BEIRUT - The Spokesperson of the United Nations High Commissioner for Refugees (UNHCR) Lisa Abou Khaled said Wednesday that 150 camps hosting about 8,000 Syrian refugees were affected by the storm that started Sunday in Lebanon.

“Around 66 camps were heavily affected by the storm in Lebanon while 15 were completely destroyed, and 850 camps are at high risk of flooding,” she said.

Khaled told Xinhua in an exclusive interview that UNHCR’s winter program for the support of Syrian refugees has started in November with a target to help 166,000 families, or over 650,000 refugees, with a monthly financial support of 75 U.S. dollars per family for them to buy basic needs of diesel, clothes and food.

She explained that UNHCR’s winter support program takes place in addition to another one by the agency where 30,000 extremely poor families receive 173 dollars per family every month.

However, some of the Syrian refugees in the Bekaa region said that they are not receiving any support by the international community.

“Our tents are full of water. We are suffering tremendously and nobody offered us any help or support so far,” said Taha Aldouri, a Syrian refugee.

Aldouri said that he does not even have any heating system and his family is wrapped with blankets all day long to warm up.

Ahmad Ibrahim, another Syrian refugee, said that the camps in Bar Elias are flooded with rainwater.

“It’s been raining for four days and we do not know what to do. Our kids are suffering,” he said.

This is not the first time that Syrian refugees suffer from cold weather and floods due to heavy rain.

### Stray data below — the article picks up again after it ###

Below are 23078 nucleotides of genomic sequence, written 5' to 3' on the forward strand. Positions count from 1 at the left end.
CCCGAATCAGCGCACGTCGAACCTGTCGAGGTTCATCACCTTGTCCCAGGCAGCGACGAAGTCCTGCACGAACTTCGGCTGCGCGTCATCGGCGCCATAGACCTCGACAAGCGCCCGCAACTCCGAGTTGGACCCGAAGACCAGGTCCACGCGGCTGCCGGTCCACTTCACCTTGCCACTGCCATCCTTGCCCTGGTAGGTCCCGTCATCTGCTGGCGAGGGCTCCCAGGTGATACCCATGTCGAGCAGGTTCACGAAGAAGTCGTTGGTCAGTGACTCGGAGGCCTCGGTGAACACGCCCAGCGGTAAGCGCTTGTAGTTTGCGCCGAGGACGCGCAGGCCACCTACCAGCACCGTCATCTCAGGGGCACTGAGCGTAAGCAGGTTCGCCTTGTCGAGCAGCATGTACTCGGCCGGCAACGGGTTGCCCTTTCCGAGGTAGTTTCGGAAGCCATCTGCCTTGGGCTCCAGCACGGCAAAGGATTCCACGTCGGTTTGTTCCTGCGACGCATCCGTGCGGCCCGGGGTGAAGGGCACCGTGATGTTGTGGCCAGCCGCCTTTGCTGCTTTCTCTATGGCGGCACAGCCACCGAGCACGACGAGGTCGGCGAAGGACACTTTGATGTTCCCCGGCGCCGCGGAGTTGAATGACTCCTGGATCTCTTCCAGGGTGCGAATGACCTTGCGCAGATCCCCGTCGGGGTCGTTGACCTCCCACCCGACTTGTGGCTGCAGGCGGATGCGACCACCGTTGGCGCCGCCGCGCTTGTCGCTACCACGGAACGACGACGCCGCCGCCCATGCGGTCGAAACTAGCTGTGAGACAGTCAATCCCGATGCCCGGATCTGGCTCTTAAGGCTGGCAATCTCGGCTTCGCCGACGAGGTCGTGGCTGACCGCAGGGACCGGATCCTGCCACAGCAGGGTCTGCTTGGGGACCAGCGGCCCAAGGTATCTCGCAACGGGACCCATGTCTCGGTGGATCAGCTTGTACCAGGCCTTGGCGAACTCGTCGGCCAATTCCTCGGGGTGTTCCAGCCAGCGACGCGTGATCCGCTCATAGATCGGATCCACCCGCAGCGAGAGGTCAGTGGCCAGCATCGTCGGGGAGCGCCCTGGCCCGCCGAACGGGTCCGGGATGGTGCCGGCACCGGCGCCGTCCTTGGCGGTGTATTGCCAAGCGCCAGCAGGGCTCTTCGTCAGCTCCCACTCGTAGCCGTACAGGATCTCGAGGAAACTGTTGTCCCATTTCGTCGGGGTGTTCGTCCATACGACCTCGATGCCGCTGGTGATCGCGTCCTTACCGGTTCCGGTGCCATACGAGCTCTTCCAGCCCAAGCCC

Last month, around 300 Syrian refugees were evacuated from their camps in Akkar to other neighboring camps after being flooded with rainwater. Khaled commented on refugees’ complaints, saying that “most refugees” are receiving humanitarian support in Lebanon, and the UNHCR is trying to meet all refugees’ needs which is not an easy task.

“It took us time to reach these people,” she said, adding that UNHCR is working with Lebanese authorities to focus on people who have their tents completely destroyed in a bid to move them to other places.

“Lots of these refugees are living in very bad conditions, and I understand when they say they do not receive enough help,” she said.

Khaled noted that the UNHCR’s program will continue until March, and the World Food Programme is also assisting more than 70 percent of Syrian refugees in Lebanon by distributing food.

A report issued on Jan. 7 by the UNHCR showed that the agency, in cooperation with other humanitarian agencies, has been distributing Core Relief Items, including blankets and mattresses, clothes and drainage kits, all over Lebanon.

More than 1 million Syrian refugees have registered with the UNHCR in Lebanon, while the government estimates the true number of Syrians in Lebanon at 1.5 million.